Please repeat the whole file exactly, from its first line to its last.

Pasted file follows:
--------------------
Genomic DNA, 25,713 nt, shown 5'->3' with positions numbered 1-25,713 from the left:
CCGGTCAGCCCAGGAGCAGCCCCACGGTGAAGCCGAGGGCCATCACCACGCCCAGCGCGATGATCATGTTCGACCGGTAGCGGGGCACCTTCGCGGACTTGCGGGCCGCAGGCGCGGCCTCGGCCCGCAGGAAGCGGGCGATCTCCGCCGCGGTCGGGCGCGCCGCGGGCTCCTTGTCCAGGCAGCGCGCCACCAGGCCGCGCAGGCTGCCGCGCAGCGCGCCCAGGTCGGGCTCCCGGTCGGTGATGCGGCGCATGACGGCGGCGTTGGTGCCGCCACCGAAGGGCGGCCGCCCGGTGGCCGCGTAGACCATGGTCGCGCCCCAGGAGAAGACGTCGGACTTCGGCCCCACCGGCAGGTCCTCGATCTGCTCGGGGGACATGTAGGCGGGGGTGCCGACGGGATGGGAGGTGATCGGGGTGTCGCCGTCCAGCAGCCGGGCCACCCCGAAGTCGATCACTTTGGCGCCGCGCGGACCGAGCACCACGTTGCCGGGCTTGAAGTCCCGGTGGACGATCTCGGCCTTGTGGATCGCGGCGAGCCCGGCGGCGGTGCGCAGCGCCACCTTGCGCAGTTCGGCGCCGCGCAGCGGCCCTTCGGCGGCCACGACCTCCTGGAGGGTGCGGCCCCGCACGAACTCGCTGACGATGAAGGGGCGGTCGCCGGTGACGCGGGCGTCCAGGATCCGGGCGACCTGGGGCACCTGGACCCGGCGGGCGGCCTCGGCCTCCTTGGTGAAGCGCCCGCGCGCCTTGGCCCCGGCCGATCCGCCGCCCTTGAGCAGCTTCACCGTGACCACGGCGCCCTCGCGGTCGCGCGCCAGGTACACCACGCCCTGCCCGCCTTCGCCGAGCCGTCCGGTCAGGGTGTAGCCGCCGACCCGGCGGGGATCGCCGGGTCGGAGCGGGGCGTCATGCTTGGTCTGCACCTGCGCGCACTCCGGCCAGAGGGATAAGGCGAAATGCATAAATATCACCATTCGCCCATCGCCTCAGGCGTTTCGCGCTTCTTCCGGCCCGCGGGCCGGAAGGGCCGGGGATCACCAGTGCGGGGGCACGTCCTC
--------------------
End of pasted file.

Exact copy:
Genomic DNA, 25,713 nt, shown 5'->3' with positions numbered 1-25,713 from the left:
CCGGTCAGCCCAGGAGCAGCCCCACGGTGAAGCCGAGGGCCATCACCACGCCCAGCGCGATGATCATGTTCGACCGGTAGCGGGGCACCTTCGCGGACTTGCGGGCCGCAGGCGCGGCCTCGGCCCGCAGGAAGCGGGCGATCTCCGCCGCGGTCGGGCGCGCCGCGGGCTCCTTGTCCAGGCAGCGCGCCACCAGGCCGCGCAGGCTGCCGCGCAGCGCGCCCAGGTCGGGCTCCCGGTCGGTGATGCGGCGCATGACGGCGGCGTTGGTGCCGCCACCGAAGGGCGGCCGCCCGGTGGCCGCGTAGACCATGGTCGCGCCCCAGGAGAAGACGTCGGACTTCGGCCCCACCGGCAGGTCCTCGATCTGCTCGGGGGACATGTAGGCGGGGGTGCCGACGGGATGGGAGGTGATCGGGGTGTCGCCGTCCAGCAGCCGGGCCACCCCGAAGTCGATCACTTTGGCGCCGCGCGGACCGAGCACCACGTTGCCGGGCTTGAAGTCCCGGTGGACGATCTCGGCCTTGTGGATCGCGGCGAGCCCGGCGGCGGTGCGCAGCGCCACCTTGCGCAGTTCGGCGCCGCGCAGCGGCCCTTCGGCGGCCACGACCTCCTGGAGGGTGCGGCCCCGCACGAACTCGCTGACGATGAAGGGGCGGTCGCCGGTGACGCGGGCGTCCAGGATCCGGGCGACCTGGGGCACCTGGACCCGGCGGGCGGCCTCGGCCTCCTTGGTGAAGCGCCCGCGCGCCTTGGCCCCGGCCGATCCGCCGCCCTTGAGCAGCTTCACCGTGACCACGGCGCCCTCGCGGTCGCGCGCCAGGTACACCACGCCCTGCCCGCCTTCGCCGAGCCGTCCGGTCAGGGTGTAGCCGCCGACCCGGCGGGGATCGCCGGGTCGGAGCGGGGCGTCATGCTTGGTCTGCACCTGCGCGCACTCCGGCCAGAGGGATAAGGCGAAATGCATAAATATCACCATTCGCCCATCGCCTCAGGCGTTTCGCGCTTCTTCCGGCCCGCGGGCCGGAAGGGCCGGGGATCACCAGTGCGGGGGCACGTCCTC